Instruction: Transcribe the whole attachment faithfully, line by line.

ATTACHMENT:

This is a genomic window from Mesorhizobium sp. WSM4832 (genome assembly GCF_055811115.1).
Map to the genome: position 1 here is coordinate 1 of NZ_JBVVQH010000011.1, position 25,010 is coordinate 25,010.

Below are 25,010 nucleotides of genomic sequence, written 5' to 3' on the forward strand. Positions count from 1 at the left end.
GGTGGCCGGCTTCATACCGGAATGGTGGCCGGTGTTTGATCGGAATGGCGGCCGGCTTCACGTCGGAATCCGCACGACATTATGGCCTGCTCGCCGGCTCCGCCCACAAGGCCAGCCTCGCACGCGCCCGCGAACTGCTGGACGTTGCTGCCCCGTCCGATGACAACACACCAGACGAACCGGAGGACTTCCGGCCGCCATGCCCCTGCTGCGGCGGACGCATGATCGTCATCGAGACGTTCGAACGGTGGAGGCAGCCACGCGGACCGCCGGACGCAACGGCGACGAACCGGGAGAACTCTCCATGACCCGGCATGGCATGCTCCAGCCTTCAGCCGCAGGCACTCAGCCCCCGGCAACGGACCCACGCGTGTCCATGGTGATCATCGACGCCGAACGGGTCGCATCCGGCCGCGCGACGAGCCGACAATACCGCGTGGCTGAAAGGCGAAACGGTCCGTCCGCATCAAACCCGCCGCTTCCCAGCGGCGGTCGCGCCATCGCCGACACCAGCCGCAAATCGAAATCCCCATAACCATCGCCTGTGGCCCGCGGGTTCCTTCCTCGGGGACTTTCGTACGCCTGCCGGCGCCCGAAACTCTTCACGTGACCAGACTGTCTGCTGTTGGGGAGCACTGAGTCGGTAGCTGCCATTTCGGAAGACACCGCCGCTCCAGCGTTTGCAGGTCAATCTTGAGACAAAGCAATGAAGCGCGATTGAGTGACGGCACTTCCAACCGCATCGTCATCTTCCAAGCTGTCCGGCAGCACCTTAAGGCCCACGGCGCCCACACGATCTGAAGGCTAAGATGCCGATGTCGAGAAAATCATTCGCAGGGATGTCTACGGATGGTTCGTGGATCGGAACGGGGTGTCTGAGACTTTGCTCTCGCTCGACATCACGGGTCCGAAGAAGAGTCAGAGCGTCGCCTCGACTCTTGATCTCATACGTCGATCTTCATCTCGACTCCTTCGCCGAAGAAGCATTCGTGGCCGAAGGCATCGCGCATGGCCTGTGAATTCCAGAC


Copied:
This is a genomic window from Mesorhizobium sp. WSM4832 (genome assembly GCF_055811115.1).
Map to the genome: position 1 here is coordinate 1 of NZ_JBVVQH010000011.1, position 25,010 is coordinate 25,010.

Below are 25,010 nucleotides of genomic sequence, written 5' to 3' on the forward strand. Positions count from 1 at the left end.
GGTGGCCGGCTTCATACCGGAATGGTGGCCGGTGTTTGATCGGAATGGCGGCCGGCTTCACGTCGGAATCCGCACGACATTATGGCCTGCTCGCCGGCTCCGCCCACAAGGCCAGCCTCGCACGCGCCCGCGAACTGCTGGACGTTGCTGCCCCGTCCGATGACAACACACCAGACGAACCGGAGGACTTCCGGCCGCCATGCCCCTGCTGCGGCGGACGCATGATCGTCATCGAGACGTTCGAACGGTGGAGGCAGCCACGCGGACCGCCGGACGCAACGGCGACGAACCGGGAGAACTCTCCATGACCCGGCATGGCATGCTCCAGCCTTCAGCCGCAGGCACTCAGCCCCCGGCAACGGACCCACGCGTGTCCATGGTGATCATCGACGCCGAACGGGTCGCATCCGGCCGCGCGACGAGCCGACAATACCGCGTGGCTGAAAGGCGAAACGGTCCGTCCGCATCAAACCCGCCGCTTCCCAGCGGCGGTCGCGCCATCGCCGACACCAGCCGCAAATCGAAATCCCCATAACCATCGCCTGTGGCCCGCGGGTTCCTTCCTCGGGGACTTTCGTACGCCTGCCGGCGCCCGAAACTCTTCACGTGACCAGACTGTCTGCTGTTGGGGAGCACTGAGTCGGTAGCTGCCATTTCGGAAGACACCGCCGCTCCAGCGTTTGCAGGTCAATCTTGAGACAAAGCAATGAAGCGCGATTGAGTGACGGCACTTCCAACCGCATCGTCATCTTCCAAGCTGTCCGGCAGCACCTTAAGGCCCACGGCGCCCACACGATCTGAAGGCTAAGATGCCGATGTCGAGAAAATCATTCGCAGGGATGTCTACGGATGGTTCGTGGATCGGAACGGGGTGTCTGAGACTTTGCTCTCGCTCGACATCACGGGTCCGAAGAAGAGTCAGAGCGTCGCCTCGACTCTTGATCTCATACGTCGATCTTCATCTCGACTCCTTCGCCGAAGAAGCATTCGTGGCCGAAGGCATCGCGCATGGCCTGTGAATTCCAGAC